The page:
asymmetric threats

April 29, 2019
By Robert K. Ackerman
Health care providers adjust personal protective equipment as they prepare to enter a facility treating the Ebola virus in Liberia. Future pandemics could come from natural viruses or biological weapons developed by sophisticated nations; but whichever the source, opportunistic foes will take advantage of their effects to wreak further havoc on victim nations. (U.S. Army photo)

(Part two of a three-part series)

As the world watches the COVID-19 coronavirus wreak havoc, the potential of a man-made pandemic is offering its own allure to bad actors, ranging from nation-states to rogue organizations. Even if an organization lacks the wherewithal to develop or deploy a biological weapon, lessons already learned are demonstrating that a pandemic offers great opportunities for mayhem and profit, a national security expert says.

April 29, 2020
 

Yorktown Systems Group Inc.,* Huntsville, Alabama, was awarded a $20,383,541 modification (P00038) to contract W911S0-17-C-0007 for operations support services including conducting and providing predictive modeling and trend analyses concerning global asymmetric threats. Work will be performed at Fort Meade, Maryland, with an estimated completion date of May 14, 2021. Fiscal 2020 operations and maintenance, Army funds in the amount of $20,383,541 were obligated at the time of the award. U.S. Army Field Directorate Office, Fort Eustis, Virginia, is the contracting activity. *Small Business

July 12, 2018
 

Johns Hopkins University, Applied Physics Laboratory, Laurel, Maryland, has been awarded a $9,718,944 cost-plus-fixed-fee contract. The contract is to provide assessments and alternatives of offensive capabilities within the domains of air, land, sea, space and cyberspace, missions and warfare areas that asymmetrically mitigate threat effectiveness, impose cost, and/or create ambiguity in adversary decision-making. Work performance will take place in the national capital region, including Arlington, Virginia, and Alexandria, Virginia. Fiscal year 2017 research, development, test, and evaluation (RDT&E) funds in the amount of $1,262,414; fiscal 2018 RDT&E funds in the amount of $6,109,030; and fiscal 2018 operations and maintenanc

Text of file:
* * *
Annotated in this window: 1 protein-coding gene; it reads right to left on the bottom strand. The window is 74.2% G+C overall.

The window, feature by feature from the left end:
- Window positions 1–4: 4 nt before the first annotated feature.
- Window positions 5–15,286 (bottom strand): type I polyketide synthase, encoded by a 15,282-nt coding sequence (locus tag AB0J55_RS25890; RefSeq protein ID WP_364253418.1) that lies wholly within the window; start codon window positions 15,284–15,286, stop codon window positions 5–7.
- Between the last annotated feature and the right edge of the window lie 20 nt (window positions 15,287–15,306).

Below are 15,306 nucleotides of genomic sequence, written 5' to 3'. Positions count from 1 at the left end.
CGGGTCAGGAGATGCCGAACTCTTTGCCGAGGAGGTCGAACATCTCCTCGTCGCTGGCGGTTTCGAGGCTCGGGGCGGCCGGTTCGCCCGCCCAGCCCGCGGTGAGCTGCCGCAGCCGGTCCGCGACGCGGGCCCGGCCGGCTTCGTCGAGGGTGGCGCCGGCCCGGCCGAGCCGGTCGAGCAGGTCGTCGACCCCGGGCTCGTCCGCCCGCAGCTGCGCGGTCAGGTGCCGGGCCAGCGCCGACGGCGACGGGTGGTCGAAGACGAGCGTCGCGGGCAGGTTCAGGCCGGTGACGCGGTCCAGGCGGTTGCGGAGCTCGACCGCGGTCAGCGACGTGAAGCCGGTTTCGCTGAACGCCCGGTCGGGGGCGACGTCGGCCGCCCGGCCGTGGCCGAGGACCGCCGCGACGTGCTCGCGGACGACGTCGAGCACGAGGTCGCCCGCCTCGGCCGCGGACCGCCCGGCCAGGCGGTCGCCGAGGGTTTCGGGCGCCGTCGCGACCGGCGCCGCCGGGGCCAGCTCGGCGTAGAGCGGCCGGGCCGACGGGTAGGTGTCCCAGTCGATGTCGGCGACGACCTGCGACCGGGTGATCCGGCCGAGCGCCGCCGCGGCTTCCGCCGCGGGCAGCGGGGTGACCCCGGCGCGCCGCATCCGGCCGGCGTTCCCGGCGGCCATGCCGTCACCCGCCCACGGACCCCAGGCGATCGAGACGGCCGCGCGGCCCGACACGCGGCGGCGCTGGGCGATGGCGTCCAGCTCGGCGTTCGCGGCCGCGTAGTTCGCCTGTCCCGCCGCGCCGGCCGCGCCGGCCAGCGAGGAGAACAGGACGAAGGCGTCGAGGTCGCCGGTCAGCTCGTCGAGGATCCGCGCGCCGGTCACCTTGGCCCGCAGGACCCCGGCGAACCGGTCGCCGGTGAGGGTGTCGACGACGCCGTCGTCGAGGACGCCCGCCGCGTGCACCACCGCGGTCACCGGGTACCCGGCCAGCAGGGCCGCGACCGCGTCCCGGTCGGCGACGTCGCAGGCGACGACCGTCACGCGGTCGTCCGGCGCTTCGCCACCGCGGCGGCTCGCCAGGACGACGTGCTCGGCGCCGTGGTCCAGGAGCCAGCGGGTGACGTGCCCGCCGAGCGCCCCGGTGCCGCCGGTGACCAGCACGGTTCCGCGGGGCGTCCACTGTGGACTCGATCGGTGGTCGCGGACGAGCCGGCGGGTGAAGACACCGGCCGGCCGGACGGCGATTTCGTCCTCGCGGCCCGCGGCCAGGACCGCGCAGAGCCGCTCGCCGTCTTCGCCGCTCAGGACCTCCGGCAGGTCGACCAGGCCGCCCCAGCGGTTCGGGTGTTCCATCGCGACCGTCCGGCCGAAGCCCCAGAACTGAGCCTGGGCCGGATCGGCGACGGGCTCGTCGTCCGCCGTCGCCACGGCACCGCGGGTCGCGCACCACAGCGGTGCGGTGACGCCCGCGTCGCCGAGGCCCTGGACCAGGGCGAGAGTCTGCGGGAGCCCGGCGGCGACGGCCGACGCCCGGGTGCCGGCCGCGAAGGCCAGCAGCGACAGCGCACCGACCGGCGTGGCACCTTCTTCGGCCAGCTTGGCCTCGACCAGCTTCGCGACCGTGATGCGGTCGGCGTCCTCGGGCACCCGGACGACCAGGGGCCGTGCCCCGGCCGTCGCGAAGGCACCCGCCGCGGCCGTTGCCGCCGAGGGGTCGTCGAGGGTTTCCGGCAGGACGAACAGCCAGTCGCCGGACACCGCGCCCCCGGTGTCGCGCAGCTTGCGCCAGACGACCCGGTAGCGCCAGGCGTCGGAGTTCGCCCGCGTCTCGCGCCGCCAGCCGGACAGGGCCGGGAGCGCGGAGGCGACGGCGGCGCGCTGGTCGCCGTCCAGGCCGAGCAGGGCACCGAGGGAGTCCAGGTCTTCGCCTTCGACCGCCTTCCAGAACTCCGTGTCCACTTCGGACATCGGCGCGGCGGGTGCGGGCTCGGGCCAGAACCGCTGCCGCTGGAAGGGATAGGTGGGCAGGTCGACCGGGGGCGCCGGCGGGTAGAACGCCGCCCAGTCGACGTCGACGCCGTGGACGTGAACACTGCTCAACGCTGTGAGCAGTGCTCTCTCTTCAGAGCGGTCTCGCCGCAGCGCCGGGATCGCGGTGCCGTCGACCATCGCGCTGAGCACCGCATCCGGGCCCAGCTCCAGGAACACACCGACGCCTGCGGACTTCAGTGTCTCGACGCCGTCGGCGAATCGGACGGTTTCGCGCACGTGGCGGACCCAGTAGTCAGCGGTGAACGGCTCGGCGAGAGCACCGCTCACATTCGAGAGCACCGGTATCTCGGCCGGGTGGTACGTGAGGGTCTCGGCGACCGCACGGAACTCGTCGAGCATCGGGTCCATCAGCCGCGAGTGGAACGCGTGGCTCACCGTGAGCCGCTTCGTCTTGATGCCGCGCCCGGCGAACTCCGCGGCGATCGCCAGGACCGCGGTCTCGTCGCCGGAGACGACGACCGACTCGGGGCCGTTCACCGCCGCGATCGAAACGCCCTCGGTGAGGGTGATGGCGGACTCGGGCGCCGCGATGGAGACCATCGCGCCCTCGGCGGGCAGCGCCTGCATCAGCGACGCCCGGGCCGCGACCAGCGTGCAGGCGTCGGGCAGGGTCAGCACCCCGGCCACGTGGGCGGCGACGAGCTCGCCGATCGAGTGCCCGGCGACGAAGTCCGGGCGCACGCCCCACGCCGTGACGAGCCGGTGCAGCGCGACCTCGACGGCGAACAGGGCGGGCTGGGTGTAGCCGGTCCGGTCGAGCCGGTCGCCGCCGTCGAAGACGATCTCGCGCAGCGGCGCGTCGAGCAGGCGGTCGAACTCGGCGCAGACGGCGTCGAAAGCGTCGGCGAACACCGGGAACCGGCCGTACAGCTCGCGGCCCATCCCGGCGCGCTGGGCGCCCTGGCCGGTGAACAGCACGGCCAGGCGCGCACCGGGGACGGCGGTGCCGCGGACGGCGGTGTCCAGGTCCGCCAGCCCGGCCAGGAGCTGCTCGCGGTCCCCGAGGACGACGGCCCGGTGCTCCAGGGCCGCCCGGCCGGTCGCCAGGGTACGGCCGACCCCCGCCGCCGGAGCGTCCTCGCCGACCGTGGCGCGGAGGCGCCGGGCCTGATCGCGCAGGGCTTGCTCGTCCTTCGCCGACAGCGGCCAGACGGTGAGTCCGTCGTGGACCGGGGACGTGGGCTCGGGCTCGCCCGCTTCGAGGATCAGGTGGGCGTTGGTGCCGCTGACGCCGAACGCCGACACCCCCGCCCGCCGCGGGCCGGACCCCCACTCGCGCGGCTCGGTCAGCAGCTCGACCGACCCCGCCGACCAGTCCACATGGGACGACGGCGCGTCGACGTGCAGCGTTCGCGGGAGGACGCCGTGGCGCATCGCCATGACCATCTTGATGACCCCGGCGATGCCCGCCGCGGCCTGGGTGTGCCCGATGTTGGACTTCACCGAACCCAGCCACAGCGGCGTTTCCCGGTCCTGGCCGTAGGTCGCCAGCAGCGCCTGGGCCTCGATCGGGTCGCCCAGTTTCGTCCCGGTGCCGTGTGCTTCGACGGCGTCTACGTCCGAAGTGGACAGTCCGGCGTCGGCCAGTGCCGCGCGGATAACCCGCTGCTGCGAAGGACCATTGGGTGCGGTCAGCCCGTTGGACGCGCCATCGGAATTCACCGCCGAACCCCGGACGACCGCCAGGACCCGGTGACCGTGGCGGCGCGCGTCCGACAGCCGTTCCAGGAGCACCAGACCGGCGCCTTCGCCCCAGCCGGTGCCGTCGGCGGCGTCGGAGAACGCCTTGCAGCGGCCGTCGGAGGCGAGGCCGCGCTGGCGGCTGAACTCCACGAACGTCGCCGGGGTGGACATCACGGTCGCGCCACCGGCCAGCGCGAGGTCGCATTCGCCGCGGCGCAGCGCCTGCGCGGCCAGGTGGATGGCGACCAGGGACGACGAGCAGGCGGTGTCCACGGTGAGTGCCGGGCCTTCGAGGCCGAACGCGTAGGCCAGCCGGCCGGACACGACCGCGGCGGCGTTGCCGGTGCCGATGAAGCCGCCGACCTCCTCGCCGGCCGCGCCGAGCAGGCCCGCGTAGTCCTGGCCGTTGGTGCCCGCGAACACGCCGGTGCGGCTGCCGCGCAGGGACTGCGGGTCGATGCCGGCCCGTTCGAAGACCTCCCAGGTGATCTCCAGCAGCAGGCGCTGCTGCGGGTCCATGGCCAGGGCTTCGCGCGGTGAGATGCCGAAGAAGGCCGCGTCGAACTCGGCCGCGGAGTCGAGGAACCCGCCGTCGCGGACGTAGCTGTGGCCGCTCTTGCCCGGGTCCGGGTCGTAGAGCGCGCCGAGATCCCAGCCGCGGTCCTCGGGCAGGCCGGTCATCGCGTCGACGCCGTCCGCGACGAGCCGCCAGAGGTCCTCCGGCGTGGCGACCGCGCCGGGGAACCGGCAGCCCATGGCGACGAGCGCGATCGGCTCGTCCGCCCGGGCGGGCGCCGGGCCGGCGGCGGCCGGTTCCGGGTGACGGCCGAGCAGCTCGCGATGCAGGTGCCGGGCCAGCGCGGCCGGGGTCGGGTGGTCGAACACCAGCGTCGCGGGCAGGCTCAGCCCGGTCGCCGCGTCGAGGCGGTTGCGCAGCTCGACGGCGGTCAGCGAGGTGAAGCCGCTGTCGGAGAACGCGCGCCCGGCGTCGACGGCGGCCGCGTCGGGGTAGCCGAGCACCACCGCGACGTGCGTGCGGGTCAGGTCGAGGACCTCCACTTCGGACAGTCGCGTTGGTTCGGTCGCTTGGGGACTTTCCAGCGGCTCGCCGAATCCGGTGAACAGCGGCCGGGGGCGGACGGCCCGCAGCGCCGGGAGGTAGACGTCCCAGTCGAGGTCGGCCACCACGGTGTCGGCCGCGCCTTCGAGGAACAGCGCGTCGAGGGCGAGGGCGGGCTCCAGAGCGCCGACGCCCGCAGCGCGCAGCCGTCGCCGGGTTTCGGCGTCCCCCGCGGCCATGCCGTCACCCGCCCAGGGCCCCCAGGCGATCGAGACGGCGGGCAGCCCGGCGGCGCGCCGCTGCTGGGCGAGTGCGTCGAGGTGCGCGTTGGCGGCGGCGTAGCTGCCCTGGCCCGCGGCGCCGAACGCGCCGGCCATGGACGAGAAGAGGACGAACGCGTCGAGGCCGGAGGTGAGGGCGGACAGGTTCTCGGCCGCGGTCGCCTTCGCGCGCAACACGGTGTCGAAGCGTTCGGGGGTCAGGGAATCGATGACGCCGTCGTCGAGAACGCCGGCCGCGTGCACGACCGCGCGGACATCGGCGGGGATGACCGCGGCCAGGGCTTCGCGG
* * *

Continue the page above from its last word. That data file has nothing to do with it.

May 7, 2018
 

Edaptive Computing Inc.,* Dayton, Ohio, has been awarded a $24,900,000 ceiling indefinite-delivery/indefinite-quantity Small Business Innovation Research Phase III contract for solutions for threat assessment, mitigation and prevention research and development. This contract provides for the ability to research, develop, deploy and transition innovative optimization, assurance and automation technologies, techniques and tools to assess, mitigate and prevent threats to our systems and processes.  Work will be performed in Dayton, Ohio, and is expected to be complete by May 1, 2025. Fiscal year 2017 and 2018 research and development funds in the amount of $175,000 are being obligated at the time of award.

May 8, 2017
 

Yorktown Systems Group Inc.,* Huntsville, Alabama, was awarded a $22,469,405 cost-plus-fixed-fee contract for operations support services, including conducting and providing predictive modeling and trend analyses concerning global asymmetric threats. Bids were solicited via the Internet with seven received. Work will be performed in Fort Meade, Maryland, with an estimated completion date of May 14, 2021. No funding will be obligated at the time of the award. U.S. Army Contracting Command, Fort Eustis, Virginia, is the contracting activity (W911S0-17-C-0007).

*Small Business

 

September 21, 2015
 

BAE Systems Technology Solutions & Services Inc., Rockville, Maryland (W911NF-15-D-0001); Battelle Memorial Institute, Columbus, Ohio (W911NF-15-D-0002); Booz Allen Hamilton Inc., McLean, Virginia (W911NF-15-D-0003); Bowhead System Management LLC,* Alexandria, Virginia (W

September 28, 2010
By Beverly Schaeffer

The United Kingdom is giving its defense structure a good hard look, with plans to revamp its architecture, mission and capabilities. Recognizing the need to move away from a mentality built on Cold War threats, U.K. leaders have commissioned several studies to determine the way ahead. In this issue of SIGNAL Magazine, Robert K. Ackerman gleans insight on the goals of the U.K.